House Republicans propose retaliatory taxes for Pillar 1 and 2


House Republicans on the Ways and Means Committee have proposed legislation that would impose retaliatory taxes on taxpayers from countries that implement aspects of the two-pillar inclusive framework for international tax rules from the Organisation for Economic Co-operation and Development (OECD).


The OECD has been working toward a global transformation of international tax rules under a two-pillar framework. Pillar 1 of the plan deals with the allocation of taxing rights based on sales into a country while Pillar 2 seeks to impose a 15% minimum tax (see our prior story for the latest on Pillar 2). Republicans have been vocally critical about the role of the Biden Administration in brokering the deal and are strongly opposed to implementation.


The proposed legislation would impose a series of income tax and withholding taxes on foreign citizens, corporations, and partnerships of countries that impose either an “exterritorial tax” or “discriminatory tax.” The definition of extraterritorial taxes appears geared toward the undertaxed payment rule under Pillar 2. The definition of “discriminatory tax” targets taxes that do not meet U.S. sourcing standards and are not based on net income. It appears aimed at Pillar 1 tax and other digital services taxes but could be broad enough to capture other types of taxes.   


Foreign individuals, corporations, and certain partnerships from a country imposing one of these taxes would be subject to increased rates on many income and withholding taxes. The rate increase would start and five percentage points for the first year after Treasury designates an applicable country and would increase by five percentage points each year until reaching 20 percentage points.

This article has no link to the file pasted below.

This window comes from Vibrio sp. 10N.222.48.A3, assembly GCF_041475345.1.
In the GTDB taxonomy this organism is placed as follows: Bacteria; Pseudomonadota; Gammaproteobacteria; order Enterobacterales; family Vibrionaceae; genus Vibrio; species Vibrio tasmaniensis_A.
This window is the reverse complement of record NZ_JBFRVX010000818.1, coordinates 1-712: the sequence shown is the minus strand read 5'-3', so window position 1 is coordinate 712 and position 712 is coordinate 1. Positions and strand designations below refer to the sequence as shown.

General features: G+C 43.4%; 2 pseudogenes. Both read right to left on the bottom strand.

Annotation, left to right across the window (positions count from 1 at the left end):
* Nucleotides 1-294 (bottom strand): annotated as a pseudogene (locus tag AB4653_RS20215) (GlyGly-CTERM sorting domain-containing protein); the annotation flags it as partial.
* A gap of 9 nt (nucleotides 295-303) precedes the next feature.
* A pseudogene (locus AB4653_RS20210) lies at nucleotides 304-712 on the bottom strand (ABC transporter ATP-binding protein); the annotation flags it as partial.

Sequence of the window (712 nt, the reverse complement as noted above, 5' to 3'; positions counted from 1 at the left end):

The legislation would create significant technical issues and could be very difficult to administer. It appears at this point to be largely a messaging exercise. House Ways and Means staff have acknowledged that the goal is not actually to collect the taxes but to encourage foreign governments not to implement certain Pillar 1 or 2 taxes. The legislation has little chance of enactment with Democrats in charge of the White House and Senate, but it is an important indication of the depth of opposition to implementing Pillar 2 among Republicans. As implementation moves forward abroad, it will place increasing pressure on the U.S. to act, and the 2024 election may be important for determining the outcome.




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